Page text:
Q1: Can workouts affect menstruation?
Since I started working out, I’ve noticed my periods are different. Could my fitness regimen be affecting my menstrual cycles? If so, what can I do to manage my strength training and cardio routine during this time?
A. Yes, your regimen could be affecting your cycles. The good news, according to Rachel Cosgrove, CSCS, author of The Female Body Breakthrough (Rodale, 2009) and Drop Two Sizes (Rodale, 2013), is that the impact is usually a positive one.
“When my female clients start strength training, their periods become lighter and they don’t have as many PMS symptoms because their hormones are more stable.”
Long term, a new exercise routine can also help you lose fat and gain lean muscle — which in itself can alleviate PMS symptoms.
Granted, it can be particularly challenging to drag yourself to the gym when you’re menstruating, but you’ll probably do fine once you get there: Most research suggests that the phase of a woman’s monthly cycle does not influence strength or performance in high-intensity activities like sprinting.
Many women also find that strength training dispels fatigue, improves their mood and reduces cramping in the hours following a workout.
One caveat on cardio: It may be wise to avoid your longest, toughest runs or rides during the week before your period. In that phase of your cycle, body temperature rises slightly and your heart may work a little harder than normal. As a result, some women become exhausted sooner than usual — especially if the weather is hot or humid.
So stick with the weights to help alleviate PMS symptoms. And go easy on the extra-long, extra-tough cardio in the week before your period.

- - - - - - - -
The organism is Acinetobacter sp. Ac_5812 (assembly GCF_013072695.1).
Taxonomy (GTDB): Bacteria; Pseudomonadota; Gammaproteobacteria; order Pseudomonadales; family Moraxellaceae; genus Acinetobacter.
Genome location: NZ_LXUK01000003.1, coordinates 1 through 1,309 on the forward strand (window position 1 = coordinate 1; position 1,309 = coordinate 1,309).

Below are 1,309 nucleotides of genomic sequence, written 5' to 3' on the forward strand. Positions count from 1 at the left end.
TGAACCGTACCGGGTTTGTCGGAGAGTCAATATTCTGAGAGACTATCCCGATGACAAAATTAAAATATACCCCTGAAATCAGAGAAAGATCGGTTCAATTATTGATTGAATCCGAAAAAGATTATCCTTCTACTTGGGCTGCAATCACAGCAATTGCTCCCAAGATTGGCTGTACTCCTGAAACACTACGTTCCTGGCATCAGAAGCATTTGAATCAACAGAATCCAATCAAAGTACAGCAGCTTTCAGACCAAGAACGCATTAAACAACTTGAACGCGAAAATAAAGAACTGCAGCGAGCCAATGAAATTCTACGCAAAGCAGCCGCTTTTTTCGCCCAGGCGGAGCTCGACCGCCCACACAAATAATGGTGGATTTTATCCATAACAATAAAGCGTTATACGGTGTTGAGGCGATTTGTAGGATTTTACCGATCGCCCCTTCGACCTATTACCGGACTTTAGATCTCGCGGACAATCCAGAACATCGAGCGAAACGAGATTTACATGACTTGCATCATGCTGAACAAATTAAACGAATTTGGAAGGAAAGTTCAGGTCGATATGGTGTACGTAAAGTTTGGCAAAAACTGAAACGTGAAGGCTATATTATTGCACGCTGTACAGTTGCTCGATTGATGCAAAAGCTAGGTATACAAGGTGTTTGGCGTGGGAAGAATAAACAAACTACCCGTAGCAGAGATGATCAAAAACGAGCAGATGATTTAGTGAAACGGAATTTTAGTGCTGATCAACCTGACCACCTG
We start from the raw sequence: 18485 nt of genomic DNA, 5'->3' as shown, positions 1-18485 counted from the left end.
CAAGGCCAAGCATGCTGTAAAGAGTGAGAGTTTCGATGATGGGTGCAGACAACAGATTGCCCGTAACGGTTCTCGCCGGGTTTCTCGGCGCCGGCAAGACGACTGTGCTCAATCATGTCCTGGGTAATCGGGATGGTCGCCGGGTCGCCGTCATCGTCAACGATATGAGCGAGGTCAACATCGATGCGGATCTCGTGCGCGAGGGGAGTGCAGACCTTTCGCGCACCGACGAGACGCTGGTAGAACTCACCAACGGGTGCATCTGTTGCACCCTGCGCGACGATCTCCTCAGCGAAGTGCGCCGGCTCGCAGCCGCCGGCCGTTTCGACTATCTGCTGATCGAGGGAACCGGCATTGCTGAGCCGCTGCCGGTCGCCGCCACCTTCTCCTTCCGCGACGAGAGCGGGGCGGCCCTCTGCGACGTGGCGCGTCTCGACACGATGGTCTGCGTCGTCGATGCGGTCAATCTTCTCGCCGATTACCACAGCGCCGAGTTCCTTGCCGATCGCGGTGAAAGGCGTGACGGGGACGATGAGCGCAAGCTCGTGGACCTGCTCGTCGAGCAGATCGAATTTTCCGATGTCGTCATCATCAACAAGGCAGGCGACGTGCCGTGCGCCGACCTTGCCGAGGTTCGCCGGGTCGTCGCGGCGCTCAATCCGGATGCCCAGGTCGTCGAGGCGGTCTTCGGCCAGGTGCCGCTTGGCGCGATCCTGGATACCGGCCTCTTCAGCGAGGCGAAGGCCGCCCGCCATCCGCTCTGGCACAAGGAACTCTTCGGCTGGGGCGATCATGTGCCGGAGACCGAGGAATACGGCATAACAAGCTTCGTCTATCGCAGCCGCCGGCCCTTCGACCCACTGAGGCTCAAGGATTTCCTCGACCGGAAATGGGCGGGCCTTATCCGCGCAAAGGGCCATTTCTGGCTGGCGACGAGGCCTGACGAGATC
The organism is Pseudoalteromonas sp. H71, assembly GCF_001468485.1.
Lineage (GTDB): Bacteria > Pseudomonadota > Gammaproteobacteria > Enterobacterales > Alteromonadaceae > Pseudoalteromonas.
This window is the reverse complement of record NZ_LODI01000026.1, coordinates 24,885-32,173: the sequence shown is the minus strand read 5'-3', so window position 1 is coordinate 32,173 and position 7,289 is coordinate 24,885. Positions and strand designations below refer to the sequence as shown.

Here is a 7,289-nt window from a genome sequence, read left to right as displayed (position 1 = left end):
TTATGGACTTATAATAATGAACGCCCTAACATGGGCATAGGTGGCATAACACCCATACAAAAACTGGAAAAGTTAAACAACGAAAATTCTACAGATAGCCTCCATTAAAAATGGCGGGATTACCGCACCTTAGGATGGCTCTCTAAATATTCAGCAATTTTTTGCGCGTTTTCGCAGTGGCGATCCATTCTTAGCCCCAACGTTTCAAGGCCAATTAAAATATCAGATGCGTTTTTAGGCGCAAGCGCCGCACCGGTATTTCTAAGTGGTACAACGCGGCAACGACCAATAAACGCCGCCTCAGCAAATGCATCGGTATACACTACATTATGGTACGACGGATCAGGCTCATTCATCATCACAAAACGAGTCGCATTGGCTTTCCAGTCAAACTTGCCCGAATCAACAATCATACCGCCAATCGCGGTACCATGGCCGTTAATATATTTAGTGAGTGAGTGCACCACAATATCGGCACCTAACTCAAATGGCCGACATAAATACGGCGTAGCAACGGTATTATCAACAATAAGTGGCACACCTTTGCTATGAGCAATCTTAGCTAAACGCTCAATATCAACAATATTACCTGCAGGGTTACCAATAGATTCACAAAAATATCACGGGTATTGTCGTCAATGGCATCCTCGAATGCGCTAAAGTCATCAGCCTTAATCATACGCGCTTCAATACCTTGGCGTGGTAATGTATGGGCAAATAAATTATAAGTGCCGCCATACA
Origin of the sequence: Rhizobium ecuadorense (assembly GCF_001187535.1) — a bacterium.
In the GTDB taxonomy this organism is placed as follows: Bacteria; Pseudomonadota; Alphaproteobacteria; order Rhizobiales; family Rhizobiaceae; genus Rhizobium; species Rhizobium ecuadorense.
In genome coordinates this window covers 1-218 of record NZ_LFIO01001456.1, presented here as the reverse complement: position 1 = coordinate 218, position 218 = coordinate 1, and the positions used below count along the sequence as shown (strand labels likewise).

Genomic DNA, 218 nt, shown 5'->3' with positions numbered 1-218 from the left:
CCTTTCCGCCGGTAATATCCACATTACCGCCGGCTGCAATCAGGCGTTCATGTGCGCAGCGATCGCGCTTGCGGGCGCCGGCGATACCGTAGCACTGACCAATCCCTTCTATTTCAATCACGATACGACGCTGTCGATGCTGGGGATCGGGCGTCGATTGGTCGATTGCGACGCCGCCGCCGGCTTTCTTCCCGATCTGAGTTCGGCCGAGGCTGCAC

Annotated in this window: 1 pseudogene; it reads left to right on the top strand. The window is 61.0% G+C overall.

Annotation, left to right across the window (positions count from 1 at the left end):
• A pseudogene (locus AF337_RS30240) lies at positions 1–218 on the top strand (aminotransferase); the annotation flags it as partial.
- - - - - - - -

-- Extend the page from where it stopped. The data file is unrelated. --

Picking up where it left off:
Q2: How do I gain weight the healthy way?
I lose weight very quickly when I exercise. I think I’d look and feel better if I gained a bit. What’s the healthiest and most efficient way to do that?
A. “Lean, lightly muscled types — ectomorphs, to fitness pros — have a tough time keeping weight on,” explains Angelo Poli, elite-level ISSA trainer and owner of Whole Body Fitness in Chico, Calif. While this may sound like an enviable problem to many of us, ectomorphs sometimes have to pay even closer attention to diet and exercise than people struggling to drop a few pounds. “Gaining lean muscle mass can be every bit as difficult as losing fat is for people with different body types,” Poli says.
If you are trying to bulk up efficiently and safely, Poli suggests sitting down to eat five or six times a day, with an emphasis on high-quality protein (such as eggs and organic meats), plenty of healthy carbohydrates (whole-wheat pasta, multigrain bread, potatoes), and healthy fats from sources such as olive oil, avocados and almond butter.
And while you shouldn’t give up on fruit and veggies, Poli cautions against filling up on them, since they’re bulky but low in calories. He also encourages healthy snacks, especially nuts and dried fruits, which are an excellent source of protein, carbs and calories. So keep a bag or two of trail mix within reach.
When you’re at the gym, perform three or four strength-training workouts a week, consisting of multi-joint exercises like squats, deadlifts, lunges, presses and rows. On each exercise, choose the heaviest weight you can handle for eight to 12 reps (or eight to 12 reps per side, depending on the exercise), and strive to get stronger each workout.
When doing cardio, avoid long, slow running or cycling workouts, which can work against your weight-gaining efforts. “Circuit strength training, sprint intervals or swimming intervals are the best cardio choices for ectomorphs,” Poli says, because you’ll maintain your cardiovascular health without burning off muscle mass.
Q3: How do I avoid hurting my knees when I do cardio?
I love running, biking, and using elliptical trainers and treadmills, but I have a bit of degeneration in one of my knees. How can I get my cardio fix without causing soreness or doing further damage to the joint?